As part of the July Patch Tuesday, Microsoft has released security patches for a serious privilege escalation flaw affecting all Windows operating system versions for enterprises released since 2007.
Researchers at behavioral firewall specialist security firm Preempt discovered two zero-day vulnerabilities in Windows NTLM security protocols, both of which allow attackers to create a new domain administrator account and take over the target domain.
The NT LAN Manager (NTLM) is an ancient authentication protocol, despite it was replaced by Kerberos in Windows 2000, it is still supported by Microsoft and it is used by many organizations.
Although NTLM was replaced by Kerberos in Windows 2000 that adds greater security to systems on a network, NTLM is still supported by Microsoft and continues to be used widely.
Vulnerability 1: LDAP Relay (CVE-2017-8563)
It involves unprotected Lightweight Directory Access Protocol (LDAP) from NTLM relay, and the second impact Remote Desktop Protocol (RDP) Restricted-Admin mode.
LDAP protocol is used in Active Directory to query and update all domain objects (users, groups, endpoints, etc).
Even if LDAP signing protects from both Man-in-the-Middle (MitM) and credential forwarding, the protocol is not able to fully protect against NTLM relay attacks,
The vulnerability could be exploited by an attacker with SYSTEM privileges to use incoming NT LAN Manager sessions and perform the LDAP operations, including the updating of domain objects.
“This allows an attacker with SYSTEM privileges on a machine to use any incoming NTLM session and perform the LDAP operations on behalf of the NTLM user.” reads a blog post published by Preempt.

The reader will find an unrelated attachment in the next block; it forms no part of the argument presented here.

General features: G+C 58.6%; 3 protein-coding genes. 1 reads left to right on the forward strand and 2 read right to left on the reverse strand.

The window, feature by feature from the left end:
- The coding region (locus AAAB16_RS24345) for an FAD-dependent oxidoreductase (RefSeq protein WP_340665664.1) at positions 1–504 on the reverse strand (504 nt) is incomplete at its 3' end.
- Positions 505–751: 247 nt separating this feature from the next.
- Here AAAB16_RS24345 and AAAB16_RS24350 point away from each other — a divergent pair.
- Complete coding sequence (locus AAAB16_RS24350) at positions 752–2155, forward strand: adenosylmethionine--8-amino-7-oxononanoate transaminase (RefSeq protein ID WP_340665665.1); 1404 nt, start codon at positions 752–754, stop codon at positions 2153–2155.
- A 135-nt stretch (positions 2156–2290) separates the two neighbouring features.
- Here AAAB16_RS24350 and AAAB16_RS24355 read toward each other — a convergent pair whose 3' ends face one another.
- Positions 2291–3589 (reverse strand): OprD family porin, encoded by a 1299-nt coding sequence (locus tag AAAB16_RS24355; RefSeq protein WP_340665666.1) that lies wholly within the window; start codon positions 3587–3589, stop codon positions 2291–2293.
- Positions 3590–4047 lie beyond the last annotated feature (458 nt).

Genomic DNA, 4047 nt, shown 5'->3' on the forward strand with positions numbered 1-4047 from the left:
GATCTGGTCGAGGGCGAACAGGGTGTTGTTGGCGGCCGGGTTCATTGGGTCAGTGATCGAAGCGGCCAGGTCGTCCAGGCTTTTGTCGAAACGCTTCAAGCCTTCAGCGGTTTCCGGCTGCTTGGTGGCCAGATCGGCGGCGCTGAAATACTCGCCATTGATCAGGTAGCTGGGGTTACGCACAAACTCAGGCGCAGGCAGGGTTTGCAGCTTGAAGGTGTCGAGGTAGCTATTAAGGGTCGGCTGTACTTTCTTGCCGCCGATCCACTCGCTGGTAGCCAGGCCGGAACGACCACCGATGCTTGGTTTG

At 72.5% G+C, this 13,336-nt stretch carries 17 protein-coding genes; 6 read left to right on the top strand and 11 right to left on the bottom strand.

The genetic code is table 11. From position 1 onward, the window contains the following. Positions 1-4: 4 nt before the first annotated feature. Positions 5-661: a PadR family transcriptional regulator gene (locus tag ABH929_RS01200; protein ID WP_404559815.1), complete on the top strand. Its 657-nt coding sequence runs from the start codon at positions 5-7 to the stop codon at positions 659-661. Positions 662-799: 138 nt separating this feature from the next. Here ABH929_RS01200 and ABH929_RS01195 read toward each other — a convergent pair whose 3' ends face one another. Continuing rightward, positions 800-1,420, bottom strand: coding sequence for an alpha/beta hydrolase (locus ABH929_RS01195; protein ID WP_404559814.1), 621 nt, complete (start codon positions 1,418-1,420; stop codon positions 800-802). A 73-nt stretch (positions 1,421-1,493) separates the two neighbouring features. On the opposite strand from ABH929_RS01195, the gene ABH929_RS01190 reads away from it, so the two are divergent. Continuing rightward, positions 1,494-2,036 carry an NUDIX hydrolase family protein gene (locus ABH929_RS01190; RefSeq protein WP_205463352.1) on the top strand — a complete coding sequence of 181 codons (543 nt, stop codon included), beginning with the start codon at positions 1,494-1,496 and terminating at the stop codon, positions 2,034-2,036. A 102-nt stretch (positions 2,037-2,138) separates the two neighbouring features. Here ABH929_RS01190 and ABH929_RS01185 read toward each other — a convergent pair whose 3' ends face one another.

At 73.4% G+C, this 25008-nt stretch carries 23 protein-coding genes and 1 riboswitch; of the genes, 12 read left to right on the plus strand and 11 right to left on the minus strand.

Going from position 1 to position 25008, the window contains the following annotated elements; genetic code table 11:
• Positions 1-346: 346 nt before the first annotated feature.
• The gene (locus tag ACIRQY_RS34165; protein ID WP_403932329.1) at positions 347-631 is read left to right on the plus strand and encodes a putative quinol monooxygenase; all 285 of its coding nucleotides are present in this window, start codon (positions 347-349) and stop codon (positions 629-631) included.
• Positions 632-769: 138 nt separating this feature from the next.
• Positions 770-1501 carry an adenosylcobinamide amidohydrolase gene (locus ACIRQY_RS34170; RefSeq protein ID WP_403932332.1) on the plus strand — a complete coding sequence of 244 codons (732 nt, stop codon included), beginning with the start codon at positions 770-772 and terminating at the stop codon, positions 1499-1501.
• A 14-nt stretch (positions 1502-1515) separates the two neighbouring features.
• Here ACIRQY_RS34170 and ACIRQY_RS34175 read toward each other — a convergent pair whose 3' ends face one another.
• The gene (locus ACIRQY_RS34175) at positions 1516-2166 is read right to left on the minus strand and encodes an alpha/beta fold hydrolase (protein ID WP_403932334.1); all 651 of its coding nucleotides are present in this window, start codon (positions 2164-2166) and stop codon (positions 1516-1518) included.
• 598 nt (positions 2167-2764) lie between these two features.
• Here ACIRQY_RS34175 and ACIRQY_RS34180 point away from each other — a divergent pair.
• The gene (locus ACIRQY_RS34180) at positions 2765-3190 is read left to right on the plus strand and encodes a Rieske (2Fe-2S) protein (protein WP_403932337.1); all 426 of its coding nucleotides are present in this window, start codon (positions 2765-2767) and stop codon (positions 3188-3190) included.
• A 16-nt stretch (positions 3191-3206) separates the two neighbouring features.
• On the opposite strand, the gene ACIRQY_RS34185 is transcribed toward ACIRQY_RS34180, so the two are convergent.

“As a result, every connection to an infected machine (SMB, WMI, SQL, HTTP) with a domain admin would result in the attacker creating a domain admin account and getting full control over the attacked network.”
Here is the POC video provided :
Vulnerability 2: RDP Relay
The second issue we reported is with RDP Restricted-Admin. RDP Restricted-Admin allows users to connect to a remote machine without volunteering their password to the remote machine that might be compromised.
According to Preempt researchers, RDP Restricted-Admin allows authentication systems to downgrade to NTLM. This means the attacks performed with NTLM, such as credential relaying and password cracking, could also be carried out against RDP Restricted-Admin.
“Preempt discovered that RDP Restricted-Admin, which is sometimes referred to (mistakenly) as KerberosedRDP, allows downgrade to NT LAN Manager in the authentication negotiation. This means that every attack you can perform with NTLM such as credential relaying and password cracking could be carried out against RDP Restricted-Admin.” continues the analysis.
Chaining the two zero-days, an attacker could create a bogus domain admin account whenever an admin connects with RDP Restricted-Admin and get control of the entire domain.
Microsoft recommends companies running vulnerable servers with NT LAN Manager enabled to patch them as soon as possible.
Other mitigation actions are:
- Enable “Require LDAP Signing” in your GPO setting. It is not set to “on” by default and much like “SMB Signing”, if configuration is not set properly you are not protected.
- Follow guide to make LDAP authentication over SSL/TLS more secure according to this guide
- Monitor NTLM traffic in your network and make sure to review any anomalous usage your encounter.
Microsoft has released patches for 55 security vulnerabilities, including 19 critical issues, in its products, including Edge, Internet Explorer, Windows, Office and Office Services and Web Apps, .NET Framework, and Exchange Server.
Windows users are strongly advised to install the latest updates as soon as possible in order to protect themselves against the active attacks in the wild.